Leaders: Special Session a Possibility for Next Week
House and Senate leaders told members Wednesday that they're moving closer to an agreement on passenger rail legislation - “very close” in the words of Senate President Jeff Atwater – that would allow for a special session, and suggested it could come as early as next week.
In separate messages to members, both Atwater, R-North Palm Beach, and House Speaker Larry Cretul, R-Ocala, said they anticipated that a session could soon be called.
“I am optimistic that we are very close to having legislation ... while addressing the concerns raised by senators regarding liability for freight and passenger rail and a dedicated, sustainable funding source for commuter rail,” Atwater said in a short letter to the Senate sent late Wednesday.
“I am in ongoing conversations with Speaker Cretul and fully anticipate that we will be announcing a Special Session in the next few days,” Atwater continued. “In which case, I expect we would convene on Thursday, December 3, 2009......Our goal is to complete our work prior to Hanukkah, which begins on December 11.”
Atwater said he'd update members on Monday.
Cretul sent a similar message to House members.
Lawmakers are contemplating the session to pass legislation that would allow Orlando to move forward on a local commuter rail plan and could provide some state money for the TriRail commuter train in South Florida. The proposals are, in addition to increasing the state's transportaiton options, meant mainly to send Washington a signal that Florida is serious about making passenger rail a part of its transportaiton future.
That's important, backers say, because Washington is waiting on that signal before deciding on where to allocate stimulus money for intra-city high speed rail – including a Florida project that's been considered for years, a train that would eventually connect Tampa, Orlando and Miami.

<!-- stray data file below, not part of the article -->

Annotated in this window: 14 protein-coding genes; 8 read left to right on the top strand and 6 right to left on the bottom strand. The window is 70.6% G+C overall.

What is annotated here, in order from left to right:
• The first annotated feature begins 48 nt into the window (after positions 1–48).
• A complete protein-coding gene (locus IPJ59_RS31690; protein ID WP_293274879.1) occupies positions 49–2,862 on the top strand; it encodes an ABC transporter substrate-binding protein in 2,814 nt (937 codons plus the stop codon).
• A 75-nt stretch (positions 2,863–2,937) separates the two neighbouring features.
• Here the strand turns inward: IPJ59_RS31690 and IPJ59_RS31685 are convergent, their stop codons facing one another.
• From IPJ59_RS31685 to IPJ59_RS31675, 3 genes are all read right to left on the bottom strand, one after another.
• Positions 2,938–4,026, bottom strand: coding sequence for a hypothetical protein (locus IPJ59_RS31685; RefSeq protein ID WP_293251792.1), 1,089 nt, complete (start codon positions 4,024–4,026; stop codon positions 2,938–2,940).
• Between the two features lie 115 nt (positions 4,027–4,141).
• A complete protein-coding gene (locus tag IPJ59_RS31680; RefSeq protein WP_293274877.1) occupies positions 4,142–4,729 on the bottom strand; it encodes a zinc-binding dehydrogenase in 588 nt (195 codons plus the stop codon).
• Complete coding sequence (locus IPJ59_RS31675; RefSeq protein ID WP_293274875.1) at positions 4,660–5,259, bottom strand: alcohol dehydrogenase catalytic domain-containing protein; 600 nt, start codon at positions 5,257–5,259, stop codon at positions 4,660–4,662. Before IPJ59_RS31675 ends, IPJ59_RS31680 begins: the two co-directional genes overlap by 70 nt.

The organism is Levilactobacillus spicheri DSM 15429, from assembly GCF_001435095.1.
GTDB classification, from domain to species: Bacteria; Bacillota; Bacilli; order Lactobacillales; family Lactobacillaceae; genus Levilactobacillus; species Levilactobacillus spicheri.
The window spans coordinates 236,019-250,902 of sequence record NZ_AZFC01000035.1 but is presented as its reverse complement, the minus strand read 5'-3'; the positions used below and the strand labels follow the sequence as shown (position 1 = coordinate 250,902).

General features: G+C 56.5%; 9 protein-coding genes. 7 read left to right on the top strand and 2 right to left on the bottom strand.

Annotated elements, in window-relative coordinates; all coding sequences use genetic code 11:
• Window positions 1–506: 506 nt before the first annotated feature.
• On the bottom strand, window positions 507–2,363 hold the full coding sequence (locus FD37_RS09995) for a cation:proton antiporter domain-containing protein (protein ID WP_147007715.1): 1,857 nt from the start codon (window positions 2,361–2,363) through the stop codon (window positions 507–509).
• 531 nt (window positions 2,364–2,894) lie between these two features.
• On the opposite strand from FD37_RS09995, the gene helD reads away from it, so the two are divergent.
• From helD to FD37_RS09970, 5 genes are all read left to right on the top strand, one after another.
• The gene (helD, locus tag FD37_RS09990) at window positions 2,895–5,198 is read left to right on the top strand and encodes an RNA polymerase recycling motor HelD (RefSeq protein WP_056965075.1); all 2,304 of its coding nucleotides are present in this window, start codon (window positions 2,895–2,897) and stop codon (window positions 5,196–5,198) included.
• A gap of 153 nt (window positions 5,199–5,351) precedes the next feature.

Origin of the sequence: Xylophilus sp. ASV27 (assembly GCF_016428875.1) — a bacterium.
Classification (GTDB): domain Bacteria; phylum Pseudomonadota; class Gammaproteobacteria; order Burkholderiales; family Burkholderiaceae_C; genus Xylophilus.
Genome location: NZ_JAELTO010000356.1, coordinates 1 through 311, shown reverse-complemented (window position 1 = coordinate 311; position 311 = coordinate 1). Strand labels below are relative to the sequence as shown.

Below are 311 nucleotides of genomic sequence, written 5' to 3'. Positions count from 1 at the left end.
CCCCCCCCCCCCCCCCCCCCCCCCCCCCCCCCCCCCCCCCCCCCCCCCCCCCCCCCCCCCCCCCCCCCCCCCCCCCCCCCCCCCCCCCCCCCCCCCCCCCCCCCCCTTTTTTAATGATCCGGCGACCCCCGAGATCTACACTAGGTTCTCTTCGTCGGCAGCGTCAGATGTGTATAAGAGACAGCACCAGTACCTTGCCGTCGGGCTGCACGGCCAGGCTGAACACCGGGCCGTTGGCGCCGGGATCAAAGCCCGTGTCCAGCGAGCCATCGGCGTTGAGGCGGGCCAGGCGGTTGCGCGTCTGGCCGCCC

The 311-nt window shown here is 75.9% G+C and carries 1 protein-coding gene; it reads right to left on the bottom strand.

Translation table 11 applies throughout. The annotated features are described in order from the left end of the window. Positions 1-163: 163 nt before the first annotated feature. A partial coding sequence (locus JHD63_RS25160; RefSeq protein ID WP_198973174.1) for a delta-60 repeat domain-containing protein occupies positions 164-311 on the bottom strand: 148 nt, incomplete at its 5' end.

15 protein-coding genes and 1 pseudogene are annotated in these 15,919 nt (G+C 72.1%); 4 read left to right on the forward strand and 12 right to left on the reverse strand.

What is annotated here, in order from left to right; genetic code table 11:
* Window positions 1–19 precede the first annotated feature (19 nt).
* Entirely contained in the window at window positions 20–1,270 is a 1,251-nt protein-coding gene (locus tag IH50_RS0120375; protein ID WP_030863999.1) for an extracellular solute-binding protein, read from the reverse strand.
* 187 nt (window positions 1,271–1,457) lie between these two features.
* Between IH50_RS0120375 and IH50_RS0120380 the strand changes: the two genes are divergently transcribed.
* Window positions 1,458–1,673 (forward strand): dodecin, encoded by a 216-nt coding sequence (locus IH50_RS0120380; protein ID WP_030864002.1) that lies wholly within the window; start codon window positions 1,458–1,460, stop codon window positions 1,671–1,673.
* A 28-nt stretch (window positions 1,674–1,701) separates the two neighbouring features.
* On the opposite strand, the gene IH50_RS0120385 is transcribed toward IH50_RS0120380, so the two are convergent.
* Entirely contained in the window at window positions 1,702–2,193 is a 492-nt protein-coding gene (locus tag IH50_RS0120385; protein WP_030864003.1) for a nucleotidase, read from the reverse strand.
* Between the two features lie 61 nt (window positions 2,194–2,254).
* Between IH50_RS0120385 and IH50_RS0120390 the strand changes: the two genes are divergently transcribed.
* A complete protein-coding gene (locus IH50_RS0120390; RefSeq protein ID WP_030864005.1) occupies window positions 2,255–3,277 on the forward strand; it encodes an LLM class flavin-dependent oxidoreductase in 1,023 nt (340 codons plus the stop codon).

That idea – an intracity bullet train – gained some traction about a decade ago, with voters even putting the train in the state constitution. But then-Gov. Jeb Bush got voters to undo it, saying the state couldn't afford such a train without a lot more riders than were guaranteed at the time.
Federal officials told Atwater and other senators recently that if Florida is to be considered for rail stimulus money it must show some support for long-term development of passenger rail. The Orlando project has been rejected by state lawmakers the last couple of years.
Lawmakers need to approve a deal to have the proposed SunRail commuter rail use some tracks currently owned by CSX and used for freight trains. The legislation would have to spell out some liability issues involving who is on the hook in the event of an accident.
Gov. Charlie Crist has said for a couple weeks that he wants lawmakers to return to Tallahassee to pass the rail legislation and had expressed the hope recently that they would work out the framework of a proposal by Thanksgiving with the hope of passing legislation in December. Department of Transportaiton officils say a decision is expected on the stimulus money sometime in January.